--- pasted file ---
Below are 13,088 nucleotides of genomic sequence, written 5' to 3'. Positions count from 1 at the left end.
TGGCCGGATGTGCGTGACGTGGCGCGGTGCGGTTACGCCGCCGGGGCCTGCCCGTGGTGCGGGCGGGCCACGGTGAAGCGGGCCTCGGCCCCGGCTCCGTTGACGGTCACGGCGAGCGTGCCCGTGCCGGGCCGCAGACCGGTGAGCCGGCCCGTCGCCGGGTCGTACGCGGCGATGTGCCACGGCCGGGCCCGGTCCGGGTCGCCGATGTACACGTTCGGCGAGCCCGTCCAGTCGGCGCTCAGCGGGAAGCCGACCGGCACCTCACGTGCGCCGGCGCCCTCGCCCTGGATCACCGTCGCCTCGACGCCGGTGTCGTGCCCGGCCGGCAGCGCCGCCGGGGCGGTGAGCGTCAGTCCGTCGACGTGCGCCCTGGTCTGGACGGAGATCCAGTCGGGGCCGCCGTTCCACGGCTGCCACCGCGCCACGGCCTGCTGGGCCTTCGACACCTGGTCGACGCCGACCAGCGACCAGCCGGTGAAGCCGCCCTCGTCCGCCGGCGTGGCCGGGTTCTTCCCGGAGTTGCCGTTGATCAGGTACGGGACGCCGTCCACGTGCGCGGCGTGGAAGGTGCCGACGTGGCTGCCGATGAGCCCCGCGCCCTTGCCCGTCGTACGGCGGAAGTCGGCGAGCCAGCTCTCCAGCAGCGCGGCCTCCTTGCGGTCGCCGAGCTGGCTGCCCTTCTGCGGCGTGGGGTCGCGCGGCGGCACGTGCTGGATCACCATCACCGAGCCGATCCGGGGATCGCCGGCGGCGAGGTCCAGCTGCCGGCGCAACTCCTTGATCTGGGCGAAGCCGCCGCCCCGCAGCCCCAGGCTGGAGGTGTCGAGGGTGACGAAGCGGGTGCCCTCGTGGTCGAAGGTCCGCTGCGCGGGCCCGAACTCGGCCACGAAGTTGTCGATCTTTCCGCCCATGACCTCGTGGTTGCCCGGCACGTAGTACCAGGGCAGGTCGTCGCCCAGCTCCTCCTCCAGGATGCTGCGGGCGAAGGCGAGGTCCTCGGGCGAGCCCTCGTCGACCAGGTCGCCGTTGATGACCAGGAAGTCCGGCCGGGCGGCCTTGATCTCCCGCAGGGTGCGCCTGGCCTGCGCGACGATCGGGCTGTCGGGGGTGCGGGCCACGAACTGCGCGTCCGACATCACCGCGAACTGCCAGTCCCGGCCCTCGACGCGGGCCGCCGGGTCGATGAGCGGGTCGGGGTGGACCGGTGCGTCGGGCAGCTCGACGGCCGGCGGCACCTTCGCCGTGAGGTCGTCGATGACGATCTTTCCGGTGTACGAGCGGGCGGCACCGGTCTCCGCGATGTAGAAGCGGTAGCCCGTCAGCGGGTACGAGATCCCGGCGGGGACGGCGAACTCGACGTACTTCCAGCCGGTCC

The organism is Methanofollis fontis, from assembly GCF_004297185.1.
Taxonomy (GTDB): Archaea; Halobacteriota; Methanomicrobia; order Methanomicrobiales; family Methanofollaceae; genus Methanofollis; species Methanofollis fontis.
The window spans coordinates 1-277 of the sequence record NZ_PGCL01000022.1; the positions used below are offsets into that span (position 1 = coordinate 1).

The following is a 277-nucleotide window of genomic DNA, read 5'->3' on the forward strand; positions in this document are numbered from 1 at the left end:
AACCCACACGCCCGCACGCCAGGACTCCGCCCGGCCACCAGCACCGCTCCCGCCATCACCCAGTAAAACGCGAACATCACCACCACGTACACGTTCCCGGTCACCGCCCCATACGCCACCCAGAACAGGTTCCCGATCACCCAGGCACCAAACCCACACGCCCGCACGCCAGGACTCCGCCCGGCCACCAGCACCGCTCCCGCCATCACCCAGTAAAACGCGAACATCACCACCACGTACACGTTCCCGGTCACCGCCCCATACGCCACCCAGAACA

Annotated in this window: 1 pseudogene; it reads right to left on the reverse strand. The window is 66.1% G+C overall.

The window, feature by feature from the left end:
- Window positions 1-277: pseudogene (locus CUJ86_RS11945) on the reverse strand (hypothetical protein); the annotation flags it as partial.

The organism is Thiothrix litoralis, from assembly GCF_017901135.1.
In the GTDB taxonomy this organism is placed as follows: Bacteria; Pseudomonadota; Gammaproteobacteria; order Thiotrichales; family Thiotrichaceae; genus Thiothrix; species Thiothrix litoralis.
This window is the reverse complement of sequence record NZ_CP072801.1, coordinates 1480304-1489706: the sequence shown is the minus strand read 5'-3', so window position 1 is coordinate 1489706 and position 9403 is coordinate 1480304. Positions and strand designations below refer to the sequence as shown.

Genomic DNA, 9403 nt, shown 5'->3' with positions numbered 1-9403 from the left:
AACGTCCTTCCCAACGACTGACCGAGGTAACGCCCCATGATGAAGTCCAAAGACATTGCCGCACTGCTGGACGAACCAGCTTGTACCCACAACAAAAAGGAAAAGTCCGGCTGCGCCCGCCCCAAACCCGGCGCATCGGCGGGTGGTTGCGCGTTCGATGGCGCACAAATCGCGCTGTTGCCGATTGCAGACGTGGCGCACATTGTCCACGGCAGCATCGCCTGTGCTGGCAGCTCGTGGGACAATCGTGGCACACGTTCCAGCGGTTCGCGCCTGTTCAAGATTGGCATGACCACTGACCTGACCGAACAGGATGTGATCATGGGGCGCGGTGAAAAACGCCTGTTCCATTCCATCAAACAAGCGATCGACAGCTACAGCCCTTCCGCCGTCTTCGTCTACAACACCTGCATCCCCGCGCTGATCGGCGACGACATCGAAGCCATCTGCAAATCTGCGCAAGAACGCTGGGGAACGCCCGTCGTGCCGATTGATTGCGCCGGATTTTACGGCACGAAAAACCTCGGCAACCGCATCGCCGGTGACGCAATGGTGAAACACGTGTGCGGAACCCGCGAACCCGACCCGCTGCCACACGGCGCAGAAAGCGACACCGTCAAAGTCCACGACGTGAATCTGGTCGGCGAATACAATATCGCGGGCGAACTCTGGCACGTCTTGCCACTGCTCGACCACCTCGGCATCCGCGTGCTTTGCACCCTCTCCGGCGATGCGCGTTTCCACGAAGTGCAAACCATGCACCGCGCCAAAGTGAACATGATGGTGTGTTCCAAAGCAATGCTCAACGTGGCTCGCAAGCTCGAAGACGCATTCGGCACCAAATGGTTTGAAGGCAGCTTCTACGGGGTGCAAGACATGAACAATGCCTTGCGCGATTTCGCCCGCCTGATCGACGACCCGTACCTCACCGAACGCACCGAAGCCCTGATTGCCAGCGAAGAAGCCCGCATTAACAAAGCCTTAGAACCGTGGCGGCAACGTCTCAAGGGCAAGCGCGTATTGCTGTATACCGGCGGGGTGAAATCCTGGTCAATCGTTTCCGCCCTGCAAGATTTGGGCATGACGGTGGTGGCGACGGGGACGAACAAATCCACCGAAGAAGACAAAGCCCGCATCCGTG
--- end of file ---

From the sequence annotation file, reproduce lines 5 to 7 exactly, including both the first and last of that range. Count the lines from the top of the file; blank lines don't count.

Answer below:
The window spans coordinates 1-277 of the sequence record NZ_PGCL01000022.1; the positions used below are offsets into that span (position 1 = coordinate 1).

The following is a 277-nucleotide window of genomic DNA, read 5'->3' on the forward strand; positions in this document are numbered from 1 at the left end:
AACCCACACGCCCGCACGCCAGGACTCCGCCCGGCCACCAGCACCGCTCCCGCCATCACCCAGTAAAACGCGAACATCACCACCACGTACACGTTCCCGGTCACCGCCCCATACGCCACCCAGAACAGGTTCCCGATCACCCAGGCACCAAACCCACACGCCCGCACGCCAGGACTCCGCCCGGCCACCAGCACCGCTCCCGCCATCACCCAGTAAAACGCGAACATCACCACCACGTACACGTTCCCGGTCACCGCCCCATACGCCACCCAGAACA